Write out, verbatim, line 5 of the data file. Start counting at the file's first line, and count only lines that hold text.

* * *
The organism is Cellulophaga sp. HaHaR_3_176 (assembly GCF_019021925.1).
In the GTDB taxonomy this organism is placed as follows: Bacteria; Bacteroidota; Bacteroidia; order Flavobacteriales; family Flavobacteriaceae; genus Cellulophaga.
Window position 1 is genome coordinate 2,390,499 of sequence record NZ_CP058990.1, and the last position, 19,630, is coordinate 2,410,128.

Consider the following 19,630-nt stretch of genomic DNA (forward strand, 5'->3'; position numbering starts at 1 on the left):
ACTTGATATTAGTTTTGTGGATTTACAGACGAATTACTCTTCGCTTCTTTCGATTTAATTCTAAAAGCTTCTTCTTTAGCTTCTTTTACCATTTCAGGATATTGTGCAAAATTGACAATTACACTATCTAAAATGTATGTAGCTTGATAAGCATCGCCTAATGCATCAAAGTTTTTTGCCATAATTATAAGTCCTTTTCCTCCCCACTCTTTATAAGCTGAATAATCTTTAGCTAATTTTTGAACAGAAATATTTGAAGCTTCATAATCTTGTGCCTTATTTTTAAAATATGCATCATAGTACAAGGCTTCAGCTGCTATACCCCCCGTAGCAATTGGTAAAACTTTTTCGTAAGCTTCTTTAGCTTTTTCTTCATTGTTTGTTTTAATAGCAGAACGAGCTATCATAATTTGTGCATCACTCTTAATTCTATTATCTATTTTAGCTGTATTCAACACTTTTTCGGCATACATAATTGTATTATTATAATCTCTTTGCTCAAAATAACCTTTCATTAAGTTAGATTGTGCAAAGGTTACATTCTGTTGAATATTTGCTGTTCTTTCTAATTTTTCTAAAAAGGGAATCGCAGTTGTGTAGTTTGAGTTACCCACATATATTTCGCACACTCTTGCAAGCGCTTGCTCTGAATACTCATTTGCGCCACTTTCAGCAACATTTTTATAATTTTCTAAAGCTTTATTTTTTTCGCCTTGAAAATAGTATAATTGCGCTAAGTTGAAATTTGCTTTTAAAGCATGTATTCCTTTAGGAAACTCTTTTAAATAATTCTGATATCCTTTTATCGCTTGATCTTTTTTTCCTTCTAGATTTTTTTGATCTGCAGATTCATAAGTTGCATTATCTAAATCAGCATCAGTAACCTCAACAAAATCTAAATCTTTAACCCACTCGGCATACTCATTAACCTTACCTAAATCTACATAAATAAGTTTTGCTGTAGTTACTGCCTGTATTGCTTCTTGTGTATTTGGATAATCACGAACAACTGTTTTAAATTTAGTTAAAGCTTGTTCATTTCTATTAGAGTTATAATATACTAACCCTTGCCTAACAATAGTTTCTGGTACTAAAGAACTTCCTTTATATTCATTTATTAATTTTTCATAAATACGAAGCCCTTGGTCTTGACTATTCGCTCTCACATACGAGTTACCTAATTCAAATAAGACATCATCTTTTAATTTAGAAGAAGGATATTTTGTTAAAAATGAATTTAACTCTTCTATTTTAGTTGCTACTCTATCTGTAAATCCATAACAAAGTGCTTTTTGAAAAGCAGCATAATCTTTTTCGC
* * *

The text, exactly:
ACTTGATATTAGTTTTGTGGATTTACAGACGAATTACTCTTCGCTTCTTTCGATTTAATTCTAAAAGCTTCTTCTTTAGCTTCTTTTACCATTTCAGGATATTGTGCAAAATTGACAATTACACTATCTAAAATGTATGTAGCTTGATAAGCATCGCCTAATGCATCAAAGTTTTTTGCCATAATTATAAGTCCTTTTCCTCCCCACTCTTTATAAGCTGAATAATCTTTAGCTAATTTTTGAACAGAAATATTTGAAGCTTCATAATCTTGTGCCTTATTTTTAAAATATGCATCATAGTACAAGGCTTCAGCTGCTATACCCCCCGTAGCAATTGGTAAAACTTTTTCGTAAGCTTCTTTAGCTTTTTCTTCATTGTTTGTTTTAATAGCAGAACGAGCTATCATAATTTGTGCATCACTCTTAATTCTATTATCTATTTTAGCTGTATTCAACACTTTTTCGGCATACATAATTGTATTATTATAATCTCTTTGCTCAAAATAACCTTTCATTAAGTTAGATTGTGCAAAGGTTACATTCTGTTGAATATTTGCTGTTCTTTCTAATTTTTCTAAAAAGGGAATCGCAGTTGTGTAGTTTGAGTTACCCACATATATTTCGCACACTCTTGCAAGCGCTTGCTCTGAATACTCATTTGCGCCACTTTCAGCAACATTTTTATAATTTTCTAAAGCTTTATTTTTTTCGCCTTGAAAATAGTATAATTGCGCTAAGTTGAAATTTGCTTTTAAAGCATGTATTCCTTTAGGAAACTCTTTTAAATAATTCTGATATCCTTTTATCGCTTGATCTTTTTTTCCTTCTAGATTTTTTTGATCTGCAGATTCATAAGTTGCATTATCTAAATCAGCATCAGTAACCTCAACAAAATCTAAATCTTTAACCCACTCGGCATACTCATTAACCTTACCTAAATCTACATAAATAAGTTTTGCTGTAGTTACTGCCTGTATTGCTTCTTGTGTATTTGGATAATCACGAACAACTGTTTTAAATTTAGTTAAAGCTTGTTCATTTCTATTAGAGTTATAATATACTAACCCTTGCCTAACAATAGTTTCTGGTACTAAAGAACTTCCTTTATATTCATTTATTAATTTTTCATAAATACGAAGCCCTTGGTCTTGACTATTCGCTCTCACATACGAGTTACCTAATTCAAATAAGACATCATCTTTTAATTTAGAAGAAGGATATTTTGTTAAAAATGAATTTAACTCTTCTATTTTAGTTGCTACTCTATCTGTAAATCCATAACAAAGTGCTTTTTGAAAAGCAGCATAATCTTTTTCGC